Back Alley Brewing
If the owners of Back Alley have had to deal with financial setbacks, construction issues, and a pandemic-era near-catastrophe — and they have — at least they’re happy they’ve done it in Dormont.
“The municipality has done everything they can to help us out,” says Cody Hoellerman, a co-owner who handles sales and marketing for Back Alley. In tribute, the brewery offers Mountain of Gold, a Pittsburgh-style lager. The name references Dormont, which comes reasonably close to meaning “gold mountain” in French.
Hoellerman says Back Alley will be part of community activities this summer, including Party in the Park, held at Hillsdale Commons Park across the street from the brewery.
Hoellerman and his partners (business manager Patty McKinley and brewers Lee Sifford and Patrick McKinley, Patty’s husband) are longtime friends who started home brewing in college, and continued in, yes, a back alley off of Latonia Avenue in Dormont.
“It’s really a hobby that got out of control,” Hoellerman notes.
By early 2020, the partners decided to go pro. They settled on a location: the former municipal building on West Liberty Avenue. Once the pandemic closed everything down, banks pulled back on their expected loans, putting Back Alley’s lease in jeopardy.
But the partners pivoted to create an account with Honeycomb Credit, a crowdfunding platform that allows supporters to invest in new or expanding small businesses. They raised about $200,000, installed a garage door and completed other improvements and finally welcomed customers on March 16.
Back Alley has a seven-barrel setup, and offers as many as 15 beers on tap ranging from the award-winning Fluffernut, an imperial butternut squash ale, to stouts, kölsch, IPAs, sours, wheat beer and more.
“Our goal is, no matter what you want, even if it’s a Miller Lite, we’ll have something you’ll like,” Hoellerman says.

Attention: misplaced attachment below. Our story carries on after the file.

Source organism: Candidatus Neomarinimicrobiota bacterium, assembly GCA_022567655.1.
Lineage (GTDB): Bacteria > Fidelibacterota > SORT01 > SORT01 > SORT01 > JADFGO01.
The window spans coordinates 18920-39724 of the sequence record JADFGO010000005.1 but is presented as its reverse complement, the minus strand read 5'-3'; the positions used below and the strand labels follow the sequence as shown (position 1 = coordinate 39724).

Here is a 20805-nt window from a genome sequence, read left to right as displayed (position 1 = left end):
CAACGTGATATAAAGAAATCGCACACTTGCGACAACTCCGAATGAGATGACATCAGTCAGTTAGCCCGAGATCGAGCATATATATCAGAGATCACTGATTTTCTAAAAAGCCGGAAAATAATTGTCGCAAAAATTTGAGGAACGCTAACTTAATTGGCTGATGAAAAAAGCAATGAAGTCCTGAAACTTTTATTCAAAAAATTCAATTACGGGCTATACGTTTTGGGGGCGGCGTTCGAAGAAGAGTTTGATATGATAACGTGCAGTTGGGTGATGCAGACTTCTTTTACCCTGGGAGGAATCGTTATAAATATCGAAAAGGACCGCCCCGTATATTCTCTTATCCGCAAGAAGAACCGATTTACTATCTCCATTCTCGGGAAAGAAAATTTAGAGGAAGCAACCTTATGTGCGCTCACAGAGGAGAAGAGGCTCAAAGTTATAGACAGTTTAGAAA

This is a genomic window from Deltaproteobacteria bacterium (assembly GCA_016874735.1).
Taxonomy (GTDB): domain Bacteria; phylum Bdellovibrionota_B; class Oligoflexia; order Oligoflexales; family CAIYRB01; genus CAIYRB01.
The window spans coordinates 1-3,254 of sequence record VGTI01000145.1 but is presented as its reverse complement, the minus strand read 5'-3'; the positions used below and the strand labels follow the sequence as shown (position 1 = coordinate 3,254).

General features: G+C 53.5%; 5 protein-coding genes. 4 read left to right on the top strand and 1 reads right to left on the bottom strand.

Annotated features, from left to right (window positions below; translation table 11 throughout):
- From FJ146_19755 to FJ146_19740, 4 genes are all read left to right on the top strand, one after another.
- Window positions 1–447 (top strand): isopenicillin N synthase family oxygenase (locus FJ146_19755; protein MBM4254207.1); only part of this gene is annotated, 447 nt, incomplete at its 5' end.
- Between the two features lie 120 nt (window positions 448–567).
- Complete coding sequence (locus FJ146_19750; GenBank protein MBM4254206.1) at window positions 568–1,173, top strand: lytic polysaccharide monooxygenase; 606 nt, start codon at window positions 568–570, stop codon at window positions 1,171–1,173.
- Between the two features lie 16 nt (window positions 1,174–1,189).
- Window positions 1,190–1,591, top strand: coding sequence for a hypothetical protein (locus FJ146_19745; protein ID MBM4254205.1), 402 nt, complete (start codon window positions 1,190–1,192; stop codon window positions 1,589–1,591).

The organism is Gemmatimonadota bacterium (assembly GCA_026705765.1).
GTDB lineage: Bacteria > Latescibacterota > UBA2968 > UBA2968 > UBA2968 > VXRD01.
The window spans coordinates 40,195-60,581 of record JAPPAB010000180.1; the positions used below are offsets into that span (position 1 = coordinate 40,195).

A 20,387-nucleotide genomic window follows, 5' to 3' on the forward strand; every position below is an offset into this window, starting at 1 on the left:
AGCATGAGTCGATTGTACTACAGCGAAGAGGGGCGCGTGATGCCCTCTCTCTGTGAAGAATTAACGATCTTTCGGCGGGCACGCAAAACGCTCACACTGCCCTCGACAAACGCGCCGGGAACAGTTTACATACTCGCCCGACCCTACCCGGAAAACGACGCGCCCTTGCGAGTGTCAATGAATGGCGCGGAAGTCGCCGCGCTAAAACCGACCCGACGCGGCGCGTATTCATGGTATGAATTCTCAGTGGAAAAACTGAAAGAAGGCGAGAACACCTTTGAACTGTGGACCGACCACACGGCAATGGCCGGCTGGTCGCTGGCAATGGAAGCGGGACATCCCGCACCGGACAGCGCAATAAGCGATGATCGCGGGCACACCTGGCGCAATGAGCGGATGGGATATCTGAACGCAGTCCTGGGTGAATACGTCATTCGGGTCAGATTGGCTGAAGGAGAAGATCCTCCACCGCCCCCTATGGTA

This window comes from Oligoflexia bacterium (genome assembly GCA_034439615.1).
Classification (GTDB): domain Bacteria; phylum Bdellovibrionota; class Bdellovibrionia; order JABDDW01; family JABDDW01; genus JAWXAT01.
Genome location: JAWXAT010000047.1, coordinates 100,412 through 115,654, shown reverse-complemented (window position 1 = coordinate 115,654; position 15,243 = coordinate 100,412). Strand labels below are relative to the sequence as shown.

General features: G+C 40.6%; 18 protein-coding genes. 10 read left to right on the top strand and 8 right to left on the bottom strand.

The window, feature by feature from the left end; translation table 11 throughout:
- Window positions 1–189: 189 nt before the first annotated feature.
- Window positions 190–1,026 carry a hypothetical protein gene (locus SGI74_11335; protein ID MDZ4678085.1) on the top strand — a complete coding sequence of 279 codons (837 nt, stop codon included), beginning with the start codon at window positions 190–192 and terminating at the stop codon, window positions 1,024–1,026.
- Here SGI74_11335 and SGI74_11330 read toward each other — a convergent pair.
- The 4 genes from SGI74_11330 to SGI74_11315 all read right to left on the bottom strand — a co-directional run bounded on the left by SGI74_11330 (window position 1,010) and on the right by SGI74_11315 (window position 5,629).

The brewpub seats up to 100 patrons, with additional summertime patio seating. Current hours are Thursday through Saturday. Food trucks will be on hand on Fridays and Saturdays, but the Back Alley crew also encourages visitors to grab takeout from one of the nearby restaurants.
“We have a big attachment to Dormont,” Hoellerman says.
Hazel Grove Brewing
Like the Back Alley partners, the owners of Hazel Grove Brewing are committed to the community where they do business. While Barb and Steve Hartman and their partner Larry Adams are still months away from opening the doors to their brewery in Hazelwood, they’re already part of the neighborhood.
They sold their beer during the Friday fish fry at Community Kitchen, a Hazelwood nonprofit that offers free culinary training and apprenticeship classes for people facing employment challenges. The brewpub plans to feature food from Community Kitchen.
The road to Hazelwood started in Lebanon County, where Steve grew up.
“My first homebrew was in seventh grade,” Steve recalls. He had a science project due, and “my uncle Ed was a homebrewer. He told me to do an experiment in fermentation.” As Steve remembers, he made an English porter.
Steve moved to Pittsburgh to attend Carnegie Mellon University and met Adams, a fraternity brother, as well as Barb, a Pitt student. After Steve and Barb married, they had two sons, and their careers eventually took them to Seattle, where Steve joined a homebrewers group and started entering competitions.
“Right out of the gate, he was winning contests,” Barb says. When the Hartmans moved back to Pittsburgh in 2021, they joined Adams in looking for a potential brewery location. Last year, they were excited to find 4609 Irvine St., a 6,400-square-foot space that formerly housed a construction company.
“We bought the building even though we weren’t sure if the zoning would be approved,” Barb says.
With that hurdle cleared, the work continues. They’ll have a 5.5-barrel brewhouse and a pub with 12 taps.
In the meantime, the Hartmans and Adams brew their beer at Cobblehaus Brewing Co. in Coraopolis. They’ve secured taps for Hazel Grove beers at Mike’s Beer Bar, Carson Street Deli & Craft Beer Bar and other local spots, including their neighbor, The Woods House Historic Pub. Like Back Alley, they brew a little something for everyone, including a Belgian dubbel, farmhouse ale and a stout made with coffee beans from Hazelwood Cafe.
“We’ve never brewed the same beer twice,” Steve notes. They’ll narrow their list down as they discern the most popular offerings, but a range of styles will always be on tap.
The Hartmans and Adams plan to staff Hazel Grove with Hazelwood neighbors. They hope to welcome thirsty patrons by summer’s end.
“We think we found the perfect community,” Barb says. “I can’t wait to have people come into the bar and say ‘Hi Barb!’”